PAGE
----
How to Paving Polygonal Tiles
If you want a natural stone that will break up your patio, you could install quartzite polygonal slabs, for example. The irregularly shaped and differently sized fragments look less severe than slabs with straight edges. Laying them is also a little different from the usual procedure.
What are polygonal tiles?
Polygonal slabs made of natural stones are floor coverings with irregular edges and various sizes, which are often used for garden paths and terraces. In addition to natural stone slabs, there are alternative polygonal slabs made of ceramic. Slabs made of natural stone offer you countless design and layout options for paths and surfaces, as well as a rustic and natural look. However, polygonal slabs are usually not passable by car.
Laying polygonal tiles is comparatively simple and convenient for the do-it-yourselfer. A decisive role is played by the correct preparation of the substrate. For example, make sure that no water can run under the tiles and freeze there after installation. This will damage the flooring over time. Therefore, to protect the polygonal tiles and the entire flooring, it is important to have a suitable foundation. The foundation can be concrete or a gravel bed. A sufficiently strong and well-compacted base layer is also crucial for the durability of the flooring. The base layer can consist of a 3.9 in thick reinforced concrete layer and sealing slurry or a 5.9 to 7.8 in thick gravel layer.
Laying polygonal tiles
When laying quartzite polygonal tiles, you should first of all extensively plan the preparation. This will save you time and nerves, which are especially important when the mortar is already mixed or even spread on the surface. With polygonal tiles, you should always think in advance about how they will be arranged. Because of the irregular shapes, it is like a kind of puzzle that must be put together. And this may take longer than the mortar remains wet. So layout the patio slabs “dry” once beforehand, making sure that the joints are no wider than 0.78 in. A beautiful overall appearance is obtained when polygonal slabs of different sizes are mixed. Copies with partially straight edges are particularly suitable for the edge of the area. Once you are satisfied with the arrangement, number the plates on the back by writing the numbers on a piece of tape. When you are finished, take a picture of the pattern so that you can clearly reconstruct it when laying.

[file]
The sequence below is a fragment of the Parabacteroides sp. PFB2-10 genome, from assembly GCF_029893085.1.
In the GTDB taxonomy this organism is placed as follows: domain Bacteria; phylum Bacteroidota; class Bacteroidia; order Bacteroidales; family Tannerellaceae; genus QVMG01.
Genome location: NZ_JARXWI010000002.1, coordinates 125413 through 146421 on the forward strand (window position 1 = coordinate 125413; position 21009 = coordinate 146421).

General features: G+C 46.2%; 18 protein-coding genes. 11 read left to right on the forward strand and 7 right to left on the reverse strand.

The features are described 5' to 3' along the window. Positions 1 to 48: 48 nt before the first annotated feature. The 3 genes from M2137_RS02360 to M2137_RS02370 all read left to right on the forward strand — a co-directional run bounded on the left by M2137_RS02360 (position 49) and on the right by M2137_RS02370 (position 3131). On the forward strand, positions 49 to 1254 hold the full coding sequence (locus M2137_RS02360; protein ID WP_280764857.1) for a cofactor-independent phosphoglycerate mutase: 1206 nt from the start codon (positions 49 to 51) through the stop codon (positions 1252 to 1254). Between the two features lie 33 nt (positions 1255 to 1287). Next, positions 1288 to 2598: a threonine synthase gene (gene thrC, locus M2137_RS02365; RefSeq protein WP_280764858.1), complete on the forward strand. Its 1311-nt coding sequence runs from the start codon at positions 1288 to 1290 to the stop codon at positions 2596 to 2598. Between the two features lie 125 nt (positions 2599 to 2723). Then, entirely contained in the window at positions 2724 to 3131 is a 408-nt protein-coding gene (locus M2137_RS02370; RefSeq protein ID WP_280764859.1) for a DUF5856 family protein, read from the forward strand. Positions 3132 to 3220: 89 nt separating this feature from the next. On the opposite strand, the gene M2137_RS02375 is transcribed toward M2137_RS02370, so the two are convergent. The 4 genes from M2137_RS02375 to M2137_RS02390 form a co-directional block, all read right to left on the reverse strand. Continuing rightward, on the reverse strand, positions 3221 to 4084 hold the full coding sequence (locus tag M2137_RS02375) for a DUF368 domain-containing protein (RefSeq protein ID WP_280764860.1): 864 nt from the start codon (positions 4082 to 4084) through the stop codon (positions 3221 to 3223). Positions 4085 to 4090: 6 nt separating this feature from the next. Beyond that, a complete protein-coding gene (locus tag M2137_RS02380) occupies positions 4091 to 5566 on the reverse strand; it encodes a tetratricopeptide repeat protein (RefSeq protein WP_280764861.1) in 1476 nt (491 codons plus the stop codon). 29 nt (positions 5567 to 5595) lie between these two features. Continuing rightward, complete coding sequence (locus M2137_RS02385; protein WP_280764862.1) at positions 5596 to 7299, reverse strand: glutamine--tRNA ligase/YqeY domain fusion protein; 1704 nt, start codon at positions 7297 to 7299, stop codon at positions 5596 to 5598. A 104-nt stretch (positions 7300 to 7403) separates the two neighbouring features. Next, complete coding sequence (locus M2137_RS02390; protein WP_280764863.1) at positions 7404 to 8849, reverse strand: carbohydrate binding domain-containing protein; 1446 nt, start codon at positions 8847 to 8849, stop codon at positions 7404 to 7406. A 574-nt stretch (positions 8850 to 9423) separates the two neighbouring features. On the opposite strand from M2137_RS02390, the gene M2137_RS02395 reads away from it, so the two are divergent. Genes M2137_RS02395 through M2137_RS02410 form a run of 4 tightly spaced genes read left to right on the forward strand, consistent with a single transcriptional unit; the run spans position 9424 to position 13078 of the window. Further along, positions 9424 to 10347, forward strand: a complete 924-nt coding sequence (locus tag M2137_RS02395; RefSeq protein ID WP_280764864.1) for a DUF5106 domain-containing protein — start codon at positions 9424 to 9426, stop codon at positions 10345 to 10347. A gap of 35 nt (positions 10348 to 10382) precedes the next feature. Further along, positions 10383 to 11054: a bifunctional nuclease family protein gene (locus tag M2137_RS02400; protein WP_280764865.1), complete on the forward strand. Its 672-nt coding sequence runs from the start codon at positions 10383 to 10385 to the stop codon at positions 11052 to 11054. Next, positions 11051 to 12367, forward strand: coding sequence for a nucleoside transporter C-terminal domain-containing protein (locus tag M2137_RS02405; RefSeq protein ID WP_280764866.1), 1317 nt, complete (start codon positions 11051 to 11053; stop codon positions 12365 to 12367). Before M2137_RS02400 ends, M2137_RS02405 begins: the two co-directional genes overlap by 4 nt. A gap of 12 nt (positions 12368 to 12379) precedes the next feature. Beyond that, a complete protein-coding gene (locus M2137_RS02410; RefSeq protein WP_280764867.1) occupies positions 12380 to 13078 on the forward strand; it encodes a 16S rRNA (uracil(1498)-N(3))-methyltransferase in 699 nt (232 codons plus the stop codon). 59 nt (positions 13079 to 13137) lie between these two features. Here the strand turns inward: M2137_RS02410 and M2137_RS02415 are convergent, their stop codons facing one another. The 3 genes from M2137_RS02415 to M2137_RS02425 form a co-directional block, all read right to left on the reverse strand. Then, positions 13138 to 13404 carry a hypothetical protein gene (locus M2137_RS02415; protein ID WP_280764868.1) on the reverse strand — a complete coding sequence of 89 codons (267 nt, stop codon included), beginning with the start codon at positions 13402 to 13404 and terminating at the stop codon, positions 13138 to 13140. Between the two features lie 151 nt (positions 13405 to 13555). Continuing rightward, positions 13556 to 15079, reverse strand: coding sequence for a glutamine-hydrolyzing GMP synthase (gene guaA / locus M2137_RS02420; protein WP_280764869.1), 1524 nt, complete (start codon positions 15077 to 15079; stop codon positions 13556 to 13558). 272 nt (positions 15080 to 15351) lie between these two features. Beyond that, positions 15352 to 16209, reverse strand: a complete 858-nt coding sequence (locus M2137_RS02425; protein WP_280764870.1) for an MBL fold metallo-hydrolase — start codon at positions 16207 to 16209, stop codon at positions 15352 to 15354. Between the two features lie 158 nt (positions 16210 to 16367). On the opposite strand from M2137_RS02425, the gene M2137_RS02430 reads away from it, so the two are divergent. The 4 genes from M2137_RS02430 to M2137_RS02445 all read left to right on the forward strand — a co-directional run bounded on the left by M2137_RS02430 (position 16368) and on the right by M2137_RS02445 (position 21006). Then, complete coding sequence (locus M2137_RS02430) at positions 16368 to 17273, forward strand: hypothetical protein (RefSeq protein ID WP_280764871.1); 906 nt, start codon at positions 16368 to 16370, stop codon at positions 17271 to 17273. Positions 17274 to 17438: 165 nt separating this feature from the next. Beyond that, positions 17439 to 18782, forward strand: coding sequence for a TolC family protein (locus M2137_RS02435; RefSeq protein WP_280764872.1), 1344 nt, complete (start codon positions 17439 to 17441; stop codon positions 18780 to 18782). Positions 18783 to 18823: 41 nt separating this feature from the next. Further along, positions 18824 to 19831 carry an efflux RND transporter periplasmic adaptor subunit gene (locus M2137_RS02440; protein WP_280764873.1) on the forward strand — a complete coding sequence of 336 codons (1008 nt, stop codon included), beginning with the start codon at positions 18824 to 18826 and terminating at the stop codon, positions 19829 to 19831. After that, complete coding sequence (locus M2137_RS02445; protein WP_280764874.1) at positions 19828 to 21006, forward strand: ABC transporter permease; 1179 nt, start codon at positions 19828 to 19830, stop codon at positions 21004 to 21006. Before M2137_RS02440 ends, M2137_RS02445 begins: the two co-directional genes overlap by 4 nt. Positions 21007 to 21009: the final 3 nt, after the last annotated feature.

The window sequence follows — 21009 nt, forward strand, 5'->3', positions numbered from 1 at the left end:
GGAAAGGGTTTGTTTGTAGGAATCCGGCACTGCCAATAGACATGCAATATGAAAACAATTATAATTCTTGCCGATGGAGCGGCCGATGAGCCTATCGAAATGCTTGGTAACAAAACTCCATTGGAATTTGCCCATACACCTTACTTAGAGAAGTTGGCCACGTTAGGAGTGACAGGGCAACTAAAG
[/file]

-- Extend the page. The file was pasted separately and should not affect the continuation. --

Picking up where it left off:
The base for laying
Before laying the quartzite polygonal slabs, you should ensure the evenest substrate with a slope of about 2%, for example, with the help of underlayment. The surface on which the natural stone mortar will be applied should be cleaned beforehand. Once the subfloor is clean and dry, you can start laying. Mix the mortar and the cementitious slurry at the same time, because these two components must be applied wet to wet. First, spread the cementitious slurry over the substrate, and while it is still wet, pour the mortar over it. This should have a stiff consistency (not too liquid, otherwise the polygonal slabs will shift each other!) and be applied about 1.57 in thick. Smooth the surface of the mortar by placing two pieces of wood 1.57 in high at the edge of the area and running a squeegee board along the top edges.
The final steps
Now you can lay the polygonal plates, here you orientate yourself on your photo and the glued-on numbers. Place the plates on the mortar bed and tap them with a rubber mallet. Use a spirit level to check that the polygonal slabs are aligned at an even height. Once all the slabs are placed on the mortar, scrape it out of the joints with a trowel until they are about 0.78 in deep. Once the mortar has hardened, you can finally apply the grout. At the very end, when everything is dry, you can clean the surface with cement residue remover to remove excess material. It is also possible to impregnate the patio tiles. Ready is your self-installed polygonal slab patio!